He is also “very worried that the US-centric view of the world is overinfluencing international bodies, when culturally specific models are needed.”

What could be done to improve the situation?

Labelling, monitoring and explaining hate-driven, biased search results is Pasquale’s first suggestion. He points to the rise of alt-right and Holocaust revisionism, the expert gaming of search results by the extreme right so that a Google search on topics such as the Holocaust returns false stories as top results.

Autocomplete bias, where a partially typed in search query returns hate-driven suggestions for completing the search phrase, is also an issue. “Whole racial groups have hate-filled autocompletes,” he said.

White supremacy

After Charleston church shooter Dylann Roof had googled subjects such as “black on white crime” and seen racist autocompletes and fake news that suggested “white genocide” was a possibility, he murdered nine people in a historically black church. And the fake pizzagate story reportedly originated in a white supremacist’s tweet.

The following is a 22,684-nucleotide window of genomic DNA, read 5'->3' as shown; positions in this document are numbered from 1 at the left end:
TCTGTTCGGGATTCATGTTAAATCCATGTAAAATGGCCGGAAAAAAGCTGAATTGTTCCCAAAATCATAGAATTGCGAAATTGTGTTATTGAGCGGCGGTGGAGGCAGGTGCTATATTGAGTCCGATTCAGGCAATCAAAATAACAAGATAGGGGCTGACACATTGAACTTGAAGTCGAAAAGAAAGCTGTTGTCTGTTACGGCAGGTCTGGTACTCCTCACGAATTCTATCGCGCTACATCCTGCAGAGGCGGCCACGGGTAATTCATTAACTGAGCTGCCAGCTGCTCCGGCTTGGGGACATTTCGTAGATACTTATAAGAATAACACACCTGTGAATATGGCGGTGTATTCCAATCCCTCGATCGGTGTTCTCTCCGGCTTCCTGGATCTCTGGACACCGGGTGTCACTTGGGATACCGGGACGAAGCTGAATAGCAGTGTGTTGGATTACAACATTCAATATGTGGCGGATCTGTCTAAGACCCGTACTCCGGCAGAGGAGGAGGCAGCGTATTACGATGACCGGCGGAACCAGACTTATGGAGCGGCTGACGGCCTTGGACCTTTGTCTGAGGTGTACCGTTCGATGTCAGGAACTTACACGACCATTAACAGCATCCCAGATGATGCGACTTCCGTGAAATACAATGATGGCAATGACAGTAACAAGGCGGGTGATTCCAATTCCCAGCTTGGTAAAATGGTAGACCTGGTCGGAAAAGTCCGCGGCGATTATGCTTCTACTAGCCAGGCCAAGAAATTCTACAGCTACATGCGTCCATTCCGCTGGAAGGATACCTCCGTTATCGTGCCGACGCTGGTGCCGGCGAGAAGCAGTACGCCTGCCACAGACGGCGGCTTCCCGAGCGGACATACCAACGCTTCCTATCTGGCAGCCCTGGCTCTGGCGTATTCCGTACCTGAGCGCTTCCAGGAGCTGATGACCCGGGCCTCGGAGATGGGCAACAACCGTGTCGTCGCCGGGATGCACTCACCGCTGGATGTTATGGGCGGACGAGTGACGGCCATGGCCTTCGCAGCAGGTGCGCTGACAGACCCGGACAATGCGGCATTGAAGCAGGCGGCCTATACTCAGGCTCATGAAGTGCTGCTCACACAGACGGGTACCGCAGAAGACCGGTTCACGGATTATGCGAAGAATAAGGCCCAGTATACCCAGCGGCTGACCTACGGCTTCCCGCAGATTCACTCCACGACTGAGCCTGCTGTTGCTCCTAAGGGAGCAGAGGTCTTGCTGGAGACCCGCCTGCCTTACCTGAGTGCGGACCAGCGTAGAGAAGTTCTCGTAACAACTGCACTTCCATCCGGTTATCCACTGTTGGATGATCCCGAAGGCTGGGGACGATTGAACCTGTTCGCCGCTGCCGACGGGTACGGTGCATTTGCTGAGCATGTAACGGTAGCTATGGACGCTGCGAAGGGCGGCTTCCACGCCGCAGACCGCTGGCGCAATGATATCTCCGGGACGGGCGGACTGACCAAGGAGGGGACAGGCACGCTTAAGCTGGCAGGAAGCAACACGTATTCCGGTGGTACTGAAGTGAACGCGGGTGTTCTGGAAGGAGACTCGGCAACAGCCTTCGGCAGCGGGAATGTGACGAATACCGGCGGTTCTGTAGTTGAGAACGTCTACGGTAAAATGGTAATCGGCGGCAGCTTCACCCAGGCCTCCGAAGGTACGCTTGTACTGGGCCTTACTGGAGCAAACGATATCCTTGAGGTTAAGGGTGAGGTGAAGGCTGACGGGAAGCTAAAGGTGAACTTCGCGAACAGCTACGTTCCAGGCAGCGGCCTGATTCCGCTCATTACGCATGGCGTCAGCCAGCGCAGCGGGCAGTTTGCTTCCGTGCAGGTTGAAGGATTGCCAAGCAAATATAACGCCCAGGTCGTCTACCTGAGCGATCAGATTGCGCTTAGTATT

To address the problem, automatic logs could reveal where such information originates, which also could be crucial to rapid responses and information take-downs by tech companies – before a gunman goes to a location, as happened after the proliferation of the pizzagate story.

“We should require immutable audit logs,” Pasquale says. Silicon Valley experts say the internet is now so complicated that laws can never catch up, “but I think it’s very important . . . that we push back immediately. We cannot adopt this condescending mode that the coding sphere is too complicated for the rest of us to understand. We can at least have logs of the data that are influencing certain results on Google and could help identify certain sources of information.”